By Simon Midgley
Imagine if Vauxhall were to become home to a world-class museum. What would that do for the image and prosperity of the area?
Well, it turns out, that’s what could have happened. Vauxhall nearly got the National Railway Museum, but it went to York instead and is now the most-visited museum outside London.
After the nationalisation of the railways in 1948, it was decided that a co-ordinated approach to managing the nation’s growing collection of railway memorabilia was needed. Three years later, the British Transport Commission, an organisation created by Clement Atlee’s post-war Labour government to oversee railways, canals and road freight transport, produced a report which recommended that, among other things, a museum for larger railway memorabilia such as locomotives should be established in London.
And its preferred site for the new museum was the then disused, and now vanished, Nine Elms railway station in Vauxhall. On page 5 of The Times of January 1951 under the heading Railway Relics an editorial notes:
On the back page of the paper is an illustration of the building from a contemporary engraving.
John Betjeman in First and Last Loves, a collection of the poet’s architectural essays, published in 1952, notes:
“In January 1951 the British Transport Commission’s committee on relics and records proposed Nine Elms station as a museum for larger railway memorabilia.
Six years later in 1957 the British Transport Commission’s Relics and Records Committee concluded that because Nine Elms had since become part of Southern Region’s goods depot it was unlikely the site would ever become available for storage or museum purposes.
Instead four years later in 1961 British Railways opened the Museum of British Transport in a former bus garage in Clapham. This joined BR’s other railway museum in Queens Street, York, which was originally created by the London and North Eastern Railway (LNER) in 1927.
Professor Andrew Saint, general editor of the Survey of London, part of English Heritage’s Research Department, said:
In 1963 the Beeching Report recommended that BR should give up its loss making museums altogether. BR was encouraged, by the subsequent 1968 Transport Act, to work with the Science Museum to develop a National Railway Museum (NRM) to house the railway memorabilia collection.
The railway museums in Queens Street, York, and Clapham were closed in 1974 and 1973 respectively and in 1975 the NRM opened in Leeman Road, York. London’s transport memorabilia was moved initially to Syon Park, Brentford, before moving to its present more central home in the London Transport Museum in Covent Garden’s old flower market.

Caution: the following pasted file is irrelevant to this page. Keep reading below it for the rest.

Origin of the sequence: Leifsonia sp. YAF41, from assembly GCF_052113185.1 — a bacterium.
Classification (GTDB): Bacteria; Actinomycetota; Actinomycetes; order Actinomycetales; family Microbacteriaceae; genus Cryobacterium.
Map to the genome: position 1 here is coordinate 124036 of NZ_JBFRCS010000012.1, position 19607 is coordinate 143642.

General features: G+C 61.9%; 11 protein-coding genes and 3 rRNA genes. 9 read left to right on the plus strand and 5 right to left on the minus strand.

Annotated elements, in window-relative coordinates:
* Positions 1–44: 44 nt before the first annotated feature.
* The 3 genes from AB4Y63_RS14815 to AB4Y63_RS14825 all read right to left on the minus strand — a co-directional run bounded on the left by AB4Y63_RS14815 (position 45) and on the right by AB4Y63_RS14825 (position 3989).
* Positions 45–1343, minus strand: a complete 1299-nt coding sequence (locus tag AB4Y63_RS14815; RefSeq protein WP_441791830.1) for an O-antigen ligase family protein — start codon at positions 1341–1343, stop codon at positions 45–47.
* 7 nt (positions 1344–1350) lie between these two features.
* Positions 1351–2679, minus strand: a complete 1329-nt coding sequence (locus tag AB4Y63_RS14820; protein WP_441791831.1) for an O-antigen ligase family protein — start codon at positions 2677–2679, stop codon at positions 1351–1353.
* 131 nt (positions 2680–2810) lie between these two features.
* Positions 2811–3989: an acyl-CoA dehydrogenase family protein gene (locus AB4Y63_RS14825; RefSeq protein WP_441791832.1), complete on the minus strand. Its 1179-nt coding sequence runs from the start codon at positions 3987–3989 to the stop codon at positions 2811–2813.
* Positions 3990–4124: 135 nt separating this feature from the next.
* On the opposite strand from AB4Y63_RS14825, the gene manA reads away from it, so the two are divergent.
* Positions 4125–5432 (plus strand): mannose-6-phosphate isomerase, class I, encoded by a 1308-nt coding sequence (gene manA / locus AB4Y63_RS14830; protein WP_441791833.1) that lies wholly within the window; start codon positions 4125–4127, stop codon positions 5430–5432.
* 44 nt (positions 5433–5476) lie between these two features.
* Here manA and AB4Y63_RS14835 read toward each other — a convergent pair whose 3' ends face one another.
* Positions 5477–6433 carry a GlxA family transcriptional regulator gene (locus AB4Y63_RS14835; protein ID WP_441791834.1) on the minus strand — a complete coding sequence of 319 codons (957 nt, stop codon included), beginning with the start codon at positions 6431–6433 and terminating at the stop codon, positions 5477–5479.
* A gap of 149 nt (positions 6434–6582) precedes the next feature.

Today the NRM is one of the most popular railway museums in the world, attracting some 800,000 visitors a year. It is, in fact, the most visited museum outside London. Its presence in York has enriched the city culturally and materially immensely.
A Yorkshire Tourist Board report estimates that the museum generated more than £32 million pounds’ worth of additional tourism expenditure in York in 2007 – seven per cent spent within the museum itself and 93 per cent outside. There are no separate turnover figures for the railway museum itself because it is part of a group of museums, the National Museum of Science and Industry (NMSI), which includes the Science Museum and the National Media Museum, which reports figures collectively. Income for all three in 2009-10 was £65.5m.
Incidentally, Nine Elms Lane and the surrounding district took its name – in the mid 17th century – from a row of trees bordering the road. A swampy, low-lying area prone to Thames flooding, it was dotted with windmills, willow beds and pollarded trees. It resembled, so it was said, a Dutch pastoral scene.
Nine Elms railway station, a neo-classical building designed by Sir William Tite, at the Vauxhall end of Nine Elms Lane, was opened in May 21 1838 as the first London terminus of the London to Southampton railway line built by the London and South Western Railway (LSWR). Passengers travelled on to various destinations in central London by steam boat.
The station closed to passengers a decade later when a new terminus was established at Waterloo. The Nine Elms station continued to be open to freight (goods trains) and its surrounding site became a huge railway yard where LSWR built and maintained carriages, wagons and locomotives. This work relocated to Eastleigh, Hampshire, in 1909.
Nine Elms station was quite badly damaged by bombing in the Second World War and was demolished in 1974. The site then became home to the New Covent Garden flower market.
For history of the Nine Elms loco yard, www.svsfilm.com/nineelms
For the National Railway Museum, www.nrm.org.uk
Nine Elms Station – includes Simon Midgely’s information about the Impulsoria